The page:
The electrical properties of nanophase carbon black-filled cement-based composites are sensitive to moisture content. Previous studies indicate that cementbased composites filled with 120 nm carbon black (CB) in the amounts of 15% (A-15) and 25% (A-25) by weight of cement have promising strain self-sensing properties (that is, piezoresistance properties), thus, this study investigated the effects of moisture on the electrical properties of A-15 and A-25. The results indicate that the initial resistance of composites increases with moisture content. Additionally, the resistance of specimens with certain moisture content increases with measurement time. These two phenomena are mainly attributed to a polarization effect. A waterproof measurement (that is, a specimen encapsulated by epoxy) was developed to insulate the composites from ambient moisture for the composites as strain self-sensing materials. The initial resistance of the specimens encapsulated with epoxy and dipped into water stayed constant during measurement time, and their piezoresistance properties were almost the same as those of the specimens exposed to ambient moisture.

DOI:

10.14359/20215


Document: 

SP254-05

Date: 

October 1, 2008

Author(s):

M. Sonebi

Publication:

Symposium Papers

Volume:

254

Abstract:

Nano-technology based on depth-sensing microindentation apparatus was used to evaluate the elastic modulus and micro-hardness of the interfacial transition zone (ITZ) and to estimate the extent of the ITZ around the aggregate-matrix interface for underwater concrete (UWC) and around steel reinforcement for selfconsolidating concrete (SCC) and vibrated concrete. The micromechanical properties of ITZ near to aggregates of concrete cast in water were lower than those of concrete cast in air. The modulus elasticity and the microstrength of concrete cast in water were lower than those of concrete cast in air. It is attributed to the dilution of paste cement and fines particles in water causing reduction of strength and increasing the porosity of concrete. The results of the interfacial properties between selfconsolidating concrete and conventional concrete revealed that the elastic modulus and the micro-strength of the ITZ were lower on the bottom side of a horizontal steel bar than on the top side, particularly for the vibrated reference concrete. The difference of ITZ properties between top and bottom side of the horizontal steel bar appeared to be less pronounced for the SCC mixtures than for the corresponding control mixtures.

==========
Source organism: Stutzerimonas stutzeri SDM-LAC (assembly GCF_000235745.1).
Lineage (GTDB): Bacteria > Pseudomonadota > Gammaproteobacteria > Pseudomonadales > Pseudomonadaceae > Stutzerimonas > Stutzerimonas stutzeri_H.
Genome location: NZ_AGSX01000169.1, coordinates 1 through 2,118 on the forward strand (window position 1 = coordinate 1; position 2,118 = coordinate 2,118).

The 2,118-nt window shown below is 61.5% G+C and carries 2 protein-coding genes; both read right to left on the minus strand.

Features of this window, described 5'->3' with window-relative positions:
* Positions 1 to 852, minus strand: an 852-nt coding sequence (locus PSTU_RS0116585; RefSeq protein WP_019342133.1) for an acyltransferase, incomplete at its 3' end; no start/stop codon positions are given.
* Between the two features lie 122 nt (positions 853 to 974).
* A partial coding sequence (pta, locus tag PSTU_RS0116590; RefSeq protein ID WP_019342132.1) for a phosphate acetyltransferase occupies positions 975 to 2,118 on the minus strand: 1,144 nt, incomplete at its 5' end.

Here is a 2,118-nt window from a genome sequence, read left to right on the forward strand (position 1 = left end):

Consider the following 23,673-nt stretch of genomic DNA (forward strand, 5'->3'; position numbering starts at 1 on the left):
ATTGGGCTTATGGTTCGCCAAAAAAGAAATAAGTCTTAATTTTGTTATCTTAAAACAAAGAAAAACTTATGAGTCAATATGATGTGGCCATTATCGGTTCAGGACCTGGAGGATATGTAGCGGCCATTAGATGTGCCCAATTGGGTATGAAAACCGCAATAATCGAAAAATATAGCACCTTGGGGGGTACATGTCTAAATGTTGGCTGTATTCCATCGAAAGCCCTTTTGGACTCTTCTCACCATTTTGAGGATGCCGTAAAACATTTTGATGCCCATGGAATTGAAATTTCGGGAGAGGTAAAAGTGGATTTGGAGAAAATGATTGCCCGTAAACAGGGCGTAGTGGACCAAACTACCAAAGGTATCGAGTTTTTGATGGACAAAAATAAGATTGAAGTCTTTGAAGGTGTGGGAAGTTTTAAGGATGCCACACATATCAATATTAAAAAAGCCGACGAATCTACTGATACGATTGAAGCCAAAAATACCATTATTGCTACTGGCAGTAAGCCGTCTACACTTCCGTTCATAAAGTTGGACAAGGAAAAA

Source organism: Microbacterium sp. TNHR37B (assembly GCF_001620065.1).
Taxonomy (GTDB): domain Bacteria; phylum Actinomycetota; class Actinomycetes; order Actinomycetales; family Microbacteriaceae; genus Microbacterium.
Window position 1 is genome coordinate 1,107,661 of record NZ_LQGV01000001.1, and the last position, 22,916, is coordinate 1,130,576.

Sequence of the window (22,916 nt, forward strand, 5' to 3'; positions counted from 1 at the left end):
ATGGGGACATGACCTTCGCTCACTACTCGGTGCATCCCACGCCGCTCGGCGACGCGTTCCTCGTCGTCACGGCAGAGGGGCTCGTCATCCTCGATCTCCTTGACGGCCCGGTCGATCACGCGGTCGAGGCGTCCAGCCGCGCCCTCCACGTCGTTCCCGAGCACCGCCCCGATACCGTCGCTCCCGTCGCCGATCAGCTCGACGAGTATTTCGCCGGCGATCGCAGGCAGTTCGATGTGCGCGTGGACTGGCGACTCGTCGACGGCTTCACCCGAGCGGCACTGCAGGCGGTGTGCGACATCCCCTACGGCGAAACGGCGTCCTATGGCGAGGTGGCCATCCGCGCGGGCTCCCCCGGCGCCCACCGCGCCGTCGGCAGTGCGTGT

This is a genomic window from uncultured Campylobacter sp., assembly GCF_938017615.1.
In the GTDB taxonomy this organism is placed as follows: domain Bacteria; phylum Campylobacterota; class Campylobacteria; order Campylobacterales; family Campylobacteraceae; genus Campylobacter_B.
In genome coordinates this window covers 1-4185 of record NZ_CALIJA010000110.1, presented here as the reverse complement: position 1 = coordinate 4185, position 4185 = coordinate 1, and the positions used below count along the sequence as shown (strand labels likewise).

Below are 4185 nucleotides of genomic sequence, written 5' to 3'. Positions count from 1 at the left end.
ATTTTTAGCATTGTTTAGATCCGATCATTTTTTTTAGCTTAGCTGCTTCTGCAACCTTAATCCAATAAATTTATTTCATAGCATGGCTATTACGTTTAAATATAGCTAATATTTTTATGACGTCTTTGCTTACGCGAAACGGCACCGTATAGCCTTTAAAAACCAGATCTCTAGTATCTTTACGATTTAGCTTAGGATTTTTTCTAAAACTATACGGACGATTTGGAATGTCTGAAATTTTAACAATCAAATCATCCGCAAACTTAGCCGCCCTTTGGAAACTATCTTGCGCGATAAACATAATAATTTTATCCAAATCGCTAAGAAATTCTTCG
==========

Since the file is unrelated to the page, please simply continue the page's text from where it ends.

DOI:

10.14359/20211


Document: 

SP254-04

Date: 

October 1, 2008

Author(s):

P. Mondal, S.P. Shah, and L.D. Marks

Publication:

Symposium Papers

Volume:

254

Abstract:

In this research, sample preparation techniques were developed to image the nano- and microstructure of hardened cement paste and to determine local mechanical properties. An atomic force microscope (AFM) was used to image the nanostructure of hardened cement paste. AFM and a Hysitron Triboindenter equipped with an in-situ scanning probe microscopy were used to determine the Young’s modulus of cement paste at the nanoscale.

DOI:

10.14359/20210